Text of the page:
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Found 10 results
  1. Community Post
    It's #SpeakUpMonth in the #NHS so why isn't the National Guardian Office using the word whistleblowing? After all it was the Francis Review into whistleblowing that led to the recommendation for Speak Up Guardians. I believe that if we don't talk about it openly and use the word 'WHISTLEBLOWING' we will be unable to learn and change. Whistleblowing isn’t a problem to be solved or managed, it’s an opportunity to learn and improve. So many genuine healthcare whistleblowers seem to be excluded from contributing to the debate, and yes not all those who claim to be whistleblowers are genuine. The more we move away for labelling and stereotyping, and look at what's happening from all angles, the more we will learn. Regardless of our position, role or perceived status, we all need to address this much more openly and explicitly, in a spirit of truth and with a genuine desire to learn and change.
  2. News Article
    Nearly half of trust chairs fail to “effectively deal with non-performing board members” according to a major study of the role of NHS non-executive directors seen by HSJ. The Henley Business School conducted in-depth research over a two-year period for its report 'The Independent Director in Society: Our Current Crisis of Governance & What to Do About It' which is published later this month. The research included a survey of NHS non-executive directors, which reveals that they have a broadly positive view about their contribution but also reveals significant areas of concern. Only 55% of respondents agreed with the statement that NHS trust chairs “effectively deal with/remove non-performing and/or disruptive board members”. Just 47% said chairs had “positive relations with the media.” The survey was undertaken before the onset of the pandemic, but nearly a third of the respondents disagreed with the statement that NHS chairs were “effective in a crisis”. However, almost every survey respondent claimed trust chairs had “high moral values” which were “aligned with those of the organisation.” All but 2% of respondents backed the idea that non-executive directors “have a sense of duty to see things are done both ethically and morally”, while 94% claimed they were “truly independent”. However, a fifth claimed it was impossible for non-executive directors to be effective “given the mandate of the NHS”. Read full story (paywalled) Source: HSJ, 1 October 2020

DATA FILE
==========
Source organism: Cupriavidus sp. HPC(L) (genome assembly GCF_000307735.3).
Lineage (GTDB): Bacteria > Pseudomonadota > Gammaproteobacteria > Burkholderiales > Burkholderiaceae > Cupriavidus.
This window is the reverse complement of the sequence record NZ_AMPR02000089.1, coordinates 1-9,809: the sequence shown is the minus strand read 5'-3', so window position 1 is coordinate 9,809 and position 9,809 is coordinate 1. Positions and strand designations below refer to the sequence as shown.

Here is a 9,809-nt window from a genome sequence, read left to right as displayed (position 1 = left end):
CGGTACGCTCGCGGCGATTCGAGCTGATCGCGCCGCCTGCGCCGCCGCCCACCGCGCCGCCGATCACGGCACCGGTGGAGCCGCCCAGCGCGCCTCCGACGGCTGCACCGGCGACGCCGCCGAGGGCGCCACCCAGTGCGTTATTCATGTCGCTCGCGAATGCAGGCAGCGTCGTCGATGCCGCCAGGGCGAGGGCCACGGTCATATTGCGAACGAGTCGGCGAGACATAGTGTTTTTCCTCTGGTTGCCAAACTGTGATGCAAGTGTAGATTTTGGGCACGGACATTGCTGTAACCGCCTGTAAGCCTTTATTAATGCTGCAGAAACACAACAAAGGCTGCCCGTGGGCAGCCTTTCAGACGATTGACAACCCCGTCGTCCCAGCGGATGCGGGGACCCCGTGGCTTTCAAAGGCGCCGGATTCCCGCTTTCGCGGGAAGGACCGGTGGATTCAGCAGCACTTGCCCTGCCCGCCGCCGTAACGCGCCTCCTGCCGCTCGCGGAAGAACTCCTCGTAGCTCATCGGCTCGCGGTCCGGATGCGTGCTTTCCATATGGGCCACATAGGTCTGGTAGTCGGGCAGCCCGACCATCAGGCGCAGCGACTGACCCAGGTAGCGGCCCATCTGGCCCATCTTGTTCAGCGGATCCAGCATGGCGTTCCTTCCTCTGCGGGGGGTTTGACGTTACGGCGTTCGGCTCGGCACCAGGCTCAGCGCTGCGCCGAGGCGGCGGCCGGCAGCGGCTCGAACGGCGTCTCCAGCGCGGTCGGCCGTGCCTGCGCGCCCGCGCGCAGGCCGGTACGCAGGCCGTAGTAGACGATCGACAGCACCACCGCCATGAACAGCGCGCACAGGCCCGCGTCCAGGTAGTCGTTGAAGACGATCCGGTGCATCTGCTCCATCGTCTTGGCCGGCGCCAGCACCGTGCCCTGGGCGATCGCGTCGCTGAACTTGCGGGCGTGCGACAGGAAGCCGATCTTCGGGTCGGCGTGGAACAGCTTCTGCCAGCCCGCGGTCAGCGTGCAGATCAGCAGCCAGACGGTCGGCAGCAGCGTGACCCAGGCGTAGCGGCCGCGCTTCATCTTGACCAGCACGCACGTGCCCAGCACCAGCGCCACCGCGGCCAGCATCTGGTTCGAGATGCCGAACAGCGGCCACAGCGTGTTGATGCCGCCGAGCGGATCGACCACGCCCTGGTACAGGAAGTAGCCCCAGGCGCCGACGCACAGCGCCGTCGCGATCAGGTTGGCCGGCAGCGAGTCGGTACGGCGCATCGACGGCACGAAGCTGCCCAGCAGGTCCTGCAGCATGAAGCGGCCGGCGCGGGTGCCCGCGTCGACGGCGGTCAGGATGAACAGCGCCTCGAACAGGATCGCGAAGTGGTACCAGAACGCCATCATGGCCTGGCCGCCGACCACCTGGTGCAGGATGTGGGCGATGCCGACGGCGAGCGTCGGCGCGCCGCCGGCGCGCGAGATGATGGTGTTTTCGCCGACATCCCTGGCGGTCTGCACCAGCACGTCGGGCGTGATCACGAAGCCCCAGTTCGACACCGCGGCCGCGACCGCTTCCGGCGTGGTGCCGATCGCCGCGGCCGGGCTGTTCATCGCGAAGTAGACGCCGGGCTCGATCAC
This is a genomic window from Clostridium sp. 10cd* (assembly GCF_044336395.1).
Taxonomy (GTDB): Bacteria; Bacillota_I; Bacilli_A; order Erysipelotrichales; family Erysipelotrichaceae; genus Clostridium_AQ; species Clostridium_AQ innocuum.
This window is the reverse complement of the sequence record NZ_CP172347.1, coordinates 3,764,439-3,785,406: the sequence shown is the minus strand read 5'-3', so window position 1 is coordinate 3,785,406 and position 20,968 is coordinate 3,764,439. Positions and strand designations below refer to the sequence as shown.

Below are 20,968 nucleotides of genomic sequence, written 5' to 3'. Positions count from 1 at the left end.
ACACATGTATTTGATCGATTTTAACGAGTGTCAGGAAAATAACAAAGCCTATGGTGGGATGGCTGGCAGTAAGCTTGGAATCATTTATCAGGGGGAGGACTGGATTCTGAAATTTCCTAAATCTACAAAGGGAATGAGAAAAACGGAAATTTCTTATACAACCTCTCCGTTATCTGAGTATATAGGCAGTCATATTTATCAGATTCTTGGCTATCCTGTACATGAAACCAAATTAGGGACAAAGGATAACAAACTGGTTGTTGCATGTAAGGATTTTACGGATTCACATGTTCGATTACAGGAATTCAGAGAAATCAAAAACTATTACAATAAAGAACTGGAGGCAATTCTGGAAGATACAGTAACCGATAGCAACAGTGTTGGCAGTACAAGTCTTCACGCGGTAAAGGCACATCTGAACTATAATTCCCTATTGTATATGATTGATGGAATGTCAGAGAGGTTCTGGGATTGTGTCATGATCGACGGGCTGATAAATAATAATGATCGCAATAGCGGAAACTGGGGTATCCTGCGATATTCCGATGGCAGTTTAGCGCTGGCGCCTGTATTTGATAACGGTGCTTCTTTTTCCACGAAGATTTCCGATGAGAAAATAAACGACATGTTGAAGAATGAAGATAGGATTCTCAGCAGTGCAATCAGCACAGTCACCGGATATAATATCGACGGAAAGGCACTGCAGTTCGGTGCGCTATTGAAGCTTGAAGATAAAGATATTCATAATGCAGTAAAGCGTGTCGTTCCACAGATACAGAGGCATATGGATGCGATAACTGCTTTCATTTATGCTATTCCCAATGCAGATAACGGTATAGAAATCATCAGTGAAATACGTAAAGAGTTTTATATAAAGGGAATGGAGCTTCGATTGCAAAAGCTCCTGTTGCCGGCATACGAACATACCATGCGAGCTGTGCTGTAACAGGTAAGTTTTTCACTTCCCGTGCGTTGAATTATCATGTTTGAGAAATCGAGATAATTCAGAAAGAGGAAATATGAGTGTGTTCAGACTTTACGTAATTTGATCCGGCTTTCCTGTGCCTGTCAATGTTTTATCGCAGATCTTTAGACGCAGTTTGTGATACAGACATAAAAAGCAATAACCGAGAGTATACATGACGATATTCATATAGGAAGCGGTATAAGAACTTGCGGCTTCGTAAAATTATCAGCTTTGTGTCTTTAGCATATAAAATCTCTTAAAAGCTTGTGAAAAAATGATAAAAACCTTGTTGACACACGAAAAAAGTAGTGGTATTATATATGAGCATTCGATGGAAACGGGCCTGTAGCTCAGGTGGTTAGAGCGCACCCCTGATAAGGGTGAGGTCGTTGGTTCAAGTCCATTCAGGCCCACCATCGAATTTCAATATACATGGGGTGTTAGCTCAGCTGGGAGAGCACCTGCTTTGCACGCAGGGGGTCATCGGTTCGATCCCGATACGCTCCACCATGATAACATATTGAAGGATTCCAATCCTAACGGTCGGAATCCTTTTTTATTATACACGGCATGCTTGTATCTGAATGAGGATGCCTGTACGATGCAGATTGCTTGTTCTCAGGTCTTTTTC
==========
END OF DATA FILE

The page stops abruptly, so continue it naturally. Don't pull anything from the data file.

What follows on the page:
3. Content Article
    It is expected the executive lead for FTSU to use the guide to help the board reflect on its current position and the improvement needed to meet our expectations. Ideally the board should repeat this self-reflection exercise at least every two years. It is not appropriate for the FTSU Guardian to lead this work as the focus is on the behaviour of executives and the board as a whole. But obtaining the FTSU Guardian’s views would be a useful way of testing the board’s perception of itself. The improvement work the board does as a result of reflecting on our expectations is best placed within a wider programme of work to improve culture. This programme should include a focus on creating a culture of compassionate and inclusive leadership; the creation of meaningful values that all workers buy into; tackling bullying and harassment; improving staff retention; reducing excessive workloads; ensuring people feel in control and autonomous, and building powerful and effective teams.
  4. Content Article
    This document sets out the guiding principles that will allow NHS board members to understand the: Collective role of the board including effective governance in relation to the wider health and social care system. Activities and approaches that are most likely to improve board effectiveness in governing well. Contribution expected of them as individual board members.
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